Tag Archives: Publishing and Printing

Checking the Press in a Digital Age

The digital press check can be markedly different than the traditional press check. In a majority of instances, you never have to leave your office. Here are some basic tips to follow to ensure that you’ll have a successful experience.

1) What You See Is What You Get – When you review a proof for a digital press job, you’ll be looking at an actual press sheet printed from the digital press. And this is a key difference between digital printing and traditional printing.  The digital press gives the printer the capability of showing you exactly what you can expect on the actual paper you’ll be printing on.  While some proofing systems can run on the actual paper and generally serve the same purpose, you would have to go on a press check to make sure you’re getting an accurate representation of your client’s material.  With digital printing, you can check the sheet at your desk.

2) I Can See Clearly Now – Just like any traditional press check, you should carefully check for all the basics like type, color, clarity, crop marks, and any other potential problem areas.  Since you’re checking an actual press sheet, use a set of the color printouts of the final file you sent to the printer – this will give you something to check against, just in case there was an issue with the file.

3) The Times They Are A-Changing – Digital printing is the perfect fit when you’re using variable data to reach your client’s prospects. Look at the position of the variable data to make sure it is consistent in placement. Ask your printer to bring you several different press sheets so you can see a variety of line lengths for the names, addresses, and any other area that changes.  Remember to watch for type that might reflow in a paragraph due to length of the variable data.

4) Every Picture Tells a Story, Don’t It – When you have to “color match” a digitally printed piece that was previously printed on a traditional press, ask your printer to run some test sheets so you can see if you need to make any file adjustments. You may encounter this situation from time to time, so it is worth the minimal expense to maintain your client’s brand integrity.

— Tim Kedzierski, Production Manager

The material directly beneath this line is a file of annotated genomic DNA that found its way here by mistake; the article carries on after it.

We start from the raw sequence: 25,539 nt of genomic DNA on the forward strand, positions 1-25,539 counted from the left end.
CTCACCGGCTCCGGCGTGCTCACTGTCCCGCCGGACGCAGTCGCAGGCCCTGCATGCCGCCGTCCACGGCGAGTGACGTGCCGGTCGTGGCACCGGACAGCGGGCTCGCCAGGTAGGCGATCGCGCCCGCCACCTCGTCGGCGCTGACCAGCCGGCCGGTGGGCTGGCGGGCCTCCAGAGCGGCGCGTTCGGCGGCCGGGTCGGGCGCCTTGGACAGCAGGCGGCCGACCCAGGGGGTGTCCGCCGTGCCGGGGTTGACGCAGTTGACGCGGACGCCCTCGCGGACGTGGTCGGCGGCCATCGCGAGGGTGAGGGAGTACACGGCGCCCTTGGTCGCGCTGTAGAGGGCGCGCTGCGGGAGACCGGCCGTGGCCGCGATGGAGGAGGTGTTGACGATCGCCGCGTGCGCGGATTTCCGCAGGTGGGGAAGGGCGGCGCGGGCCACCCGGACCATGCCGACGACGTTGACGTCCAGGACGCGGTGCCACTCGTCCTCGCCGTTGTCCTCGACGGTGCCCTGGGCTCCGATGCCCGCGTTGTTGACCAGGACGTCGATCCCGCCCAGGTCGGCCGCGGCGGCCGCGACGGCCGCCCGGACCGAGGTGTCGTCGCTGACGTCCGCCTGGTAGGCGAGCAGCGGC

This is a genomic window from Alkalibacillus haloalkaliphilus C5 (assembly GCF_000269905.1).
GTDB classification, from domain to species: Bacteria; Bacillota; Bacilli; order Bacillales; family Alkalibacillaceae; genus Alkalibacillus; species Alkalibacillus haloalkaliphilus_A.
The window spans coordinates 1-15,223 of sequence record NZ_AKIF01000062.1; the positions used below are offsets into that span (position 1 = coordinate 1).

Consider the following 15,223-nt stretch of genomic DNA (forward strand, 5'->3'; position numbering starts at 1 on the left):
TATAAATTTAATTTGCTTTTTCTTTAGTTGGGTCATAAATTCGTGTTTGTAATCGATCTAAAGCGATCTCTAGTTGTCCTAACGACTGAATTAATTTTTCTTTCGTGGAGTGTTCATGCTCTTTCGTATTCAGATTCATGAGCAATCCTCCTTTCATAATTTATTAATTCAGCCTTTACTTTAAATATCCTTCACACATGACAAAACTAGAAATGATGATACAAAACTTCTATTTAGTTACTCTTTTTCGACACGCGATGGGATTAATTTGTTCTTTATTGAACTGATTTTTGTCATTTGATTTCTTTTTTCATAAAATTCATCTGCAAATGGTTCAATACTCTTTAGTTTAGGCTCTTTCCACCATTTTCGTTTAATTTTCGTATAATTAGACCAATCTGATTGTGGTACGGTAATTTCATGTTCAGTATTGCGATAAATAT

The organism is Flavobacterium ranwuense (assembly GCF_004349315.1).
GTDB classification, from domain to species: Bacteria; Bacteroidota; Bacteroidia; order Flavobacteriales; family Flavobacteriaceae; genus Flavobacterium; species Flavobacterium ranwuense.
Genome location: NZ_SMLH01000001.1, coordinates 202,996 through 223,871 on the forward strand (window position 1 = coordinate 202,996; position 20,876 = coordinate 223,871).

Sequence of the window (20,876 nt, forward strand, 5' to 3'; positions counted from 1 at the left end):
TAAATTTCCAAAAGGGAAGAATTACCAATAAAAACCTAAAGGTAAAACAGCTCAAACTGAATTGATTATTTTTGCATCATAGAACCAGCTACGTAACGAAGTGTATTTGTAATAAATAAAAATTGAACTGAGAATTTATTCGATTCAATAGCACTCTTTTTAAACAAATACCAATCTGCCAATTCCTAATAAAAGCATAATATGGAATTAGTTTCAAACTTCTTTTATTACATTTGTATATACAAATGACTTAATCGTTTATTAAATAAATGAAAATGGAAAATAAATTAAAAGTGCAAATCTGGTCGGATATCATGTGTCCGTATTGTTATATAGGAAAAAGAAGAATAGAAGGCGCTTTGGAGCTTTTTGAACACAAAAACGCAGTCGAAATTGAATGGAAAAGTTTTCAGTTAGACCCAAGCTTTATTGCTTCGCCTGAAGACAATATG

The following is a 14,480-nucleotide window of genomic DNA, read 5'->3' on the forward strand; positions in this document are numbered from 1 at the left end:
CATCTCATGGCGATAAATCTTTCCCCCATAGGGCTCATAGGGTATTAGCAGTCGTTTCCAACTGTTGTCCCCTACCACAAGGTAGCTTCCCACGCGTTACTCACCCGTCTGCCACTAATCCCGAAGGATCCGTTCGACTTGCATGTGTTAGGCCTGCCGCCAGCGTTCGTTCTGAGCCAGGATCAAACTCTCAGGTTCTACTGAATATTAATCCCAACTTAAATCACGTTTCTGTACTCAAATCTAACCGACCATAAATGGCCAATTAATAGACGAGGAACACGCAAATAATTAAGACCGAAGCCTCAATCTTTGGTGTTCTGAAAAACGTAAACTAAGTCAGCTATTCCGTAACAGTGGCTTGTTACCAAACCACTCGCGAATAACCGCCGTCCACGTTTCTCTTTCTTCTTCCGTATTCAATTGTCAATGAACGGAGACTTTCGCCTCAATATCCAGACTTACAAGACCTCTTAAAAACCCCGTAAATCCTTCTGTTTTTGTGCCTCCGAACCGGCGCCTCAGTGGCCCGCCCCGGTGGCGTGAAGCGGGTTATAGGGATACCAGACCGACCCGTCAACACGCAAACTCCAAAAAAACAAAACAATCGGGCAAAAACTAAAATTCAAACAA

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Three steps to a successful direct mail campaign when using variable data

I’m not the Unabomber!

My heritage has granted me the opportunity to be the recipient of endless spelling variations of my last name.  Some have been comical, some have been insulting, and some have been downright mind-boggling.  I do receive a lot of mail with simply

“Tim K.” This can be considered somewhat cowardly, but I’m at least a little less irritated.

I recently received a direct mail piece from a well-known Atlanta printer. I’ve done business with them over the years, so I wasn’t some blind prospect for them. They know who I am and where I work.  It was a nice design, and they used variable data throughout.  But there were some serious issues with the execution.

They totally massacred my name, along with using a former version of our company name. The printer was touting its ability to go the extra mile for its clients.  Do you think I believed them when they couldn’t take the time to check their information?  How much confidence would anyone have in a company that didn’t check its list?

This was totally avoidable.  A little front-end research could have planted the seeds of building on a client-vendor relationship. Instead, the potential business relationship is gone. Lost prospects mean lost dollars.

Here is my advice to anyone using direct mail with variable data:

1) Check your list!  If you are compiling your own list, hire someone to take the time to call and verify all the vital information.  It is pretty basic stuff, really. Name (see spelling), title, company name, address, etc.  You are investing a lot of money to promote your company in the hopes of gaining business. Take the time to earn the right to our business.

2) Check your list often!  If you work in the business, you know that your contacts can move around a lot.  Use some of the professional/social websites like LinkedIn or Facebook to keep up with your prospects.  Update your list and when you’re done – update your list again.

3) Proofread – I have received endless direct mail pieces that are currently in a landfill due to typos. The minute I see one, I toss it to the trash can. Don’t waste my time.

I’m done with my manifesto – off to my one-room shed in the woods.

— Tim Kedzierski, Production Manager


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